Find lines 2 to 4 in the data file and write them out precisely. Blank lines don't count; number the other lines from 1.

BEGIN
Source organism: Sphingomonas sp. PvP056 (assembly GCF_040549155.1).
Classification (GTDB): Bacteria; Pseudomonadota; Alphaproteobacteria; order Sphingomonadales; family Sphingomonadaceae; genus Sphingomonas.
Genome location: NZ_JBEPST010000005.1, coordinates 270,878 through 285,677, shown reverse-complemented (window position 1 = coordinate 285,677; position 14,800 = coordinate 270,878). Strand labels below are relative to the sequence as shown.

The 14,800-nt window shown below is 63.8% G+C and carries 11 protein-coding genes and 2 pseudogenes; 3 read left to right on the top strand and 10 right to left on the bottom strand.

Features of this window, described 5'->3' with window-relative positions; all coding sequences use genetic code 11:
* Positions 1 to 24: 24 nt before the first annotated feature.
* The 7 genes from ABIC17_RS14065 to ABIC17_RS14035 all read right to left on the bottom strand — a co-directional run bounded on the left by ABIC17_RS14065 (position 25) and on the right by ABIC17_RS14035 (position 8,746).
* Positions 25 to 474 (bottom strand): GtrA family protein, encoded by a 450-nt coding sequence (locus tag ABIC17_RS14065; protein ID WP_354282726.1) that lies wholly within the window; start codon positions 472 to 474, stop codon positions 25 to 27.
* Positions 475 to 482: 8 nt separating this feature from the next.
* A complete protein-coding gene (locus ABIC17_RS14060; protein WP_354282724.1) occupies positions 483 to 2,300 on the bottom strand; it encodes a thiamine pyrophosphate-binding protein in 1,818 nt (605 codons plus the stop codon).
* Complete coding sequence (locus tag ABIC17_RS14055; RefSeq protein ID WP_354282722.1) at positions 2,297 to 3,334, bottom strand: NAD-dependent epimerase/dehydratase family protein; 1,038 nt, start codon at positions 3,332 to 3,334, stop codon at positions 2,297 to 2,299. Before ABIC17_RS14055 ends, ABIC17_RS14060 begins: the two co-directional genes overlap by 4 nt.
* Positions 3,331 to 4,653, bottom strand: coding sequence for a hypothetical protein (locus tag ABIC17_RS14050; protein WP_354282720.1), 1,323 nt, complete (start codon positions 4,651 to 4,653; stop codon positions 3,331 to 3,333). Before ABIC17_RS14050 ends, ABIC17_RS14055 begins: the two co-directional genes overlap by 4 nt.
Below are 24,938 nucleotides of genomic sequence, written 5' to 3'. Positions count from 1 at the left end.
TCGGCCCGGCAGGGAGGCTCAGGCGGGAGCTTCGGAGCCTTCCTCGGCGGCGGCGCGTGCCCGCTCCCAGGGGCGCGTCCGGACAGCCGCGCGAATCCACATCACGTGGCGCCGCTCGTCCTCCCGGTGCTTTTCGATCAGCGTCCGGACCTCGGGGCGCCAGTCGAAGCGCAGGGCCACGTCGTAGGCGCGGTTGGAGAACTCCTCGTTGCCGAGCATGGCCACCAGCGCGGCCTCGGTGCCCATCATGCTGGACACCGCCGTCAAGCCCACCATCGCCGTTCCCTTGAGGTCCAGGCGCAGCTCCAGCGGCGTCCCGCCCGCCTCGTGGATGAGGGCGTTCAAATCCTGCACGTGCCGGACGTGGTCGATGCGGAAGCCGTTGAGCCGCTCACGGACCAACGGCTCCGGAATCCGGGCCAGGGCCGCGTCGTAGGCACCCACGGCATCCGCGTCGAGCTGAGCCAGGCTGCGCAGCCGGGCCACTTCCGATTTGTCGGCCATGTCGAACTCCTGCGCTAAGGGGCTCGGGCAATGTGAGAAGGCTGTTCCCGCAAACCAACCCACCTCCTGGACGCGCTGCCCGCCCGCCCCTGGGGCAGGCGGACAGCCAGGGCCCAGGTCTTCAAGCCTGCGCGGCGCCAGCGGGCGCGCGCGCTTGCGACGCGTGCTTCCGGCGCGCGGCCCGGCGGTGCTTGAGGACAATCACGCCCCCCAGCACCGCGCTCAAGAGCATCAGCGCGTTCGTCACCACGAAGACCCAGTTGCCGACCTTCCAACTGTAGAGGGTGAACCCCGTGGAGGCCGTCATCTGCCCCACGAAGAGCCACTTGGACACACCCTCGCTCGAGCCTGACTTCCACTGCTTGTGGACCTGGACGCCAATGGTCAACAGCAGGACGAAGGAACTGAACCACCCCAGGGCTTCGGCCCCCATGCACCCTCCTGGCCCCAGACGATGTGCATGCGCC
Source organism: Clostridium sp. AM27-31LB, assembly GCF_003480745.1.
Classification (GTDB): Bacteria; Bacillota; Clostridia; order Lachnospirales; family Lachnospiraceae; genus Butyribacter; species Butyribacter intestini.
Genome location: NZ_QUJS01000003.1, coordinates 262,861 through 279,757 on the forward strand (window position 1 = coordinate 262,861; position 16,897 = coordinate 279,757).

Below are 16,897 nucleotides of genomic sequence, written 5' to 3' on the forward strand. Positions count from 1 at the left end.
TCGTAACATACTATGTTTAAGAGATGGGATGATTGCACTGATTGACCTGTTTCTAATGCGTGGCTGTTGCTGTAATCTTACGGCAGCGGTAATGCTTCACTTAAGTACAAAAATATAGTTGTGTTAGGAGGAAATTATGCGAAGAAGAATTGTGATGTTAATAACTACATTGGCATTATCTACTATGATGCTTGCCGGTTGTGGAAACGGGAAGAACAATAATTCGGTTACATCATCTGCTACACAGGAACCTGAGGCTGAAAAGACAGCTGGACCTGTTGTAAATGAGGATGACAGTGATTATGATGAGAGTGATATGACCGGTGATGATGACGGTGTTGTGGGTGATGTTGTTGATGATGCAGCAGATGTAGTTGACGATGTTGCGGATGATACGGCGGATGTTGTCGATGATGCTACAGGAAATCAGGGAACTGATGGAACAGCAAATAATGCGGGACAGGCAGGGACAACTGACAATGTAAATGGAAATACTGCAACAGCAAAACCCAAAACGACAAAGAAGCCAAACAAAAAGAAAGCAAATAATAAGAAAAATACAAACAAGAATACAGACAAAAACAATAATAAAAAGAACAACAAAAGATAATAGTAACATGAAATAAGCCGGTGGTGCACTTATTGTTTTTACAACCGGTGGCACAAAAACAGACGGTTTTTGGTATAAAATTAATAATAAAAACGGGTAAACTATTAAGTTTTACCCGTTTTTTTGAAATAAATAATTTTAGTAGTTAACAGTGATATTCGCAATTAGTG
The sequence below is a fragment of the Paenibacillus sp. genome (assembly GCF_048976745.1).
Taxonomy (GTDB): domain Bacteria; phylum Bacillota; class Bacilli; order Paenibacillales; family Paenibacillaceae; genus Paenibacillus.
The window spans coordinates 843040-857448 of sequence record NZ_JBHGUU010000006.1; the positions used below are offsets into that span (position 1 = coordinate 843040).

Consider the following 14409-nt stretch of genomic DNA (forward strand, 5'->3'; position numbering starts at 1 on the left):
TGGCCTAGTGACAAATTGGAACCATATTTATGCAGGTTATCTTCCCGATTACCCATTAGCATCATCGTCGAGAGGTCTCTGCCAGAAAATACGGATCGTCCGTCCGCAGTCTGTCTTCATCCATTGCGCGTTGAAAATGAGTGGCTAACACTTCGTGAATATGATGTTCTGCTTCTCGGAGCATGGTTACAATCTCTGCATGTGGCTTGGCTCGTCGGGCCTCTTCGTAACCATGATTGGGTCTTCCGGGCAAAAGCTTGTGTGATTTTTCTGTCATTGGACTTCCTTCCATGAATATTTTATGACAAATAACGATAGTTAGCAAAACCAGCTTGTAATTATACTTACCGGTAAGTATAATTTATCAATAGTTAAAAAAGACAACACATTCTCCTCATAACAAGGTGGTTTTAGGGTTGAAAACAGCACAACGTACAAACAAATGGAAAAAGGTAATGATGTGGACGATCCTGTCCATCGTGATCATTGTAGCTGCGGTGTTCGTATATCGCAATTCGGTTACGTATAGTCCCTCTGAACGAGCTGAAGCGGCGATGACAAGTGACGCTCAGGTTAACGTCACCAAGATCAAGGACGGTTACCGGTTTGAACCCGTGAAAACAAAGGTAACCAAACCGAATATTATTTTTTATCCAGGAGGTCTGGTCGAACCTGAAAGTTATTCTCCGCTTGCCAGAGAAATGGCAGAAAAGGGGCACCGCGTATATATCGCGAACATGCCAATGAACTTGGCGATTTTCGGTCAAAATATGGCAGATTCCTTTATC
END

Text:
Classification (GTDB): Bacteria; Pseudomonadota; Alphaproteobacteria; order Sphingomonadales; family Sphingomonadaceae; genus Sphingomonas.
Genome location: NZ_JBEPST010000005.1, coordinates 270,878 through 285,677, shown reverse-complemented (window position 1 = coordinate 285,677; position 14,800 = coordinate 270,878). Strand labels below are relative to the sequence as shown.

The 14,800-nt window shown below is 63.8% G+C and carries 11 protein-coding genes and 2 pseudogenes; 3 read left to right on the top strand and 10 right to left on the bottom strand.